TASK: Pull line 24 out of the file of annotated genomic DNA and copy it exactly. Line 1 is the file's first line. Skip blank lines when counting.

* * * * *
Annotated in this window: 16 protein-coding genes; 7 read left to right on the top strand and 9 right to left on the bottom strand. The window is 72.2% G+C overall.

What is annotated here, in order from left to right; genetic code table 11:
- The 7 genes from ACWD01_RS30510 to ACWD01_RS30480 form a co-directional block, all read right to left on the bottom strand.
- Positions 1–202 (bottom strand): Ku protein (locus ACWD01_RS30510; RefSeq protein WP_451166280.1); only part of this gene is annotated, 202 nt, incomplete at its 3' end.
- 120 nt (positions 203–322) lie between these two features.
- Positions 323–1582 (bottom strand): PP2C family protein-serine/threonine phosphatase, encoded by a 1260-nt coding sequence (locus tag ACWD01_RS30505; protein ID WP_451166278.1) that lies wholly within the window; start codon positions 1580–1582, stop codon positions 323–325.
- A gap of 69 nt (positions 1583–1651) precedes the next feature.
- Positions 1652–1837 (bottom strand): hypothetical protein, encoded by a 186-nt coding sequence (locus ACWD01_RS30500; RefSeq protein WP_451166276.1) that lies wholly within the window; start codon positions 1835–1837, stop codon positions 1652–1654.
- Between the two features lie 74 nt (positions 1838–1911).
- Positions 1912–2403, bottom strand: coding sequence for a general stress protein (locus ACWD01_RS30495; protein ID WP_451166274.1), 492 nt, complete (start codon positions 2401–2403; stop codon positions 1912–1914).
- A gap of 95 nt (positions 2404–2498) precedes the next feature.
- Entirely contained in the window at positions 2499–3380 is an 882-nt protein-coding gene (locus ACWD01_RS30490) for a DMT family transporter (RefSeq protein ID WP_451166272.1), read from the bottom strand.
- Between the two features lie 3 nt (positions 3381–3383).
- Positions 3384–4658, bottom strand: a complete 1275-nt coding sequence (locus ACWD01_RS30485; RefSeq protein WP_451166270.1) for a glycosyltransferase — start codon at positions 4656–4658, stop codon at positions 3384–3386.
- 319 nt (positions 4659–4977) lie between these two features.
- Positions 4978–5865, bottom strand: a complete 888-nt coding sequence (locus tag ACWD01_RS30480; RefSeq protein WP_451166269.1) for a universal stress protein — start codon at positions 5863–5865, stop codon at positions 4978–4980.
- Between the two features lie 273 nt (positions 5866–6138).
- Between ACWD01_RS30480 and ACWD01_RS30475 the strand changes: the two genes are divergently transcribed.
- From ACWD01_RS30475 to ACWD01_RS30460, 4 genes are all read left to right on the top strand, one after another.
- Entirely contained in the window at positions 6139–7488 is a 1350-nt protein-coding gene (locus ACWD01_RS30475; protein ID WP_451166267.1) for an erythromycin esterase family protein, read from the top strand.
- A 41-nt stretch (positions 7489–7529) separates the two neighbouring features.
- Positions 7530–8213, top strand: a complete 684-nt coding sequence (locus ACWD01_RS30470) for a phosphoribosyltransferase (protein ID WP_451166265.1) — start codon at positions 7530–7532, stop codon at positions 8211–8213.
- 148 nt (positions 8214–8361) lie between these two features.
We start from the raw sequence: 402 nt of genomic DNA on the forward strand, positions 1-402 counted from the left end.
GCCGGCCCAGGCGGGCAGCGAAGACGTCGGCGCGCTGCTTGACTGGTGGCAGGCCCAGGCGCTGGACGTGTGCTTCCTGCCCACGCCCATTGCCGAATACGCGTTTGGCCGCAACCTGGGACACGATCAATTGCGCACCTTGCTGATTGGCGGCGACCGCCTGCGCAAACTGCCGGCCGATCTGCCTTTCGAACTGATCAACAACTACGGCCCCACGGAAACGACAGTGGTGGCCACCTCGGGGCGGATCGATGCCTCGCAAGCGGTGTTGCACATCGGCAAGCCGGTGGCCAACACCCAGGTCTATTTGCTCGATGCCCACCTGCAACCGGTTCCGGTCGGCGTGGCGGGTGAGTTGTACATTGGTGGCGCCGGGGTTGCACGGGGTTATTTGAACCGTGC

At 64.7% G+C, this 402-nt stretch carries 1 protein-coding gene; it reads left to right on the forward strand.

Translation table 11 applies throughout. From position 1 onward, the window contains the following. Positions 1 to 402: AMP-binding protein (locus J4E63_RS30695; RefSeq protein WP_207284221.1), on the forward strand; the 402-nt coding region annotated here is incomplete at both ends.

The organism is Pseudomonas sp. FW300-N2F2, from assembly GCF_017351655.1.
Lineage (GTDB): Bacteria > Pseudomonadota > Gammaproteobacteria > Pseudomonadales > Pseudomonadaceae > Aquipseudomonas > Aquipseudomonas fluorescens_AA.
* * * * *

We start from the raw sequence: 402 nt of genomic DNA on the forward strand, positions 1-402 counted from the left end.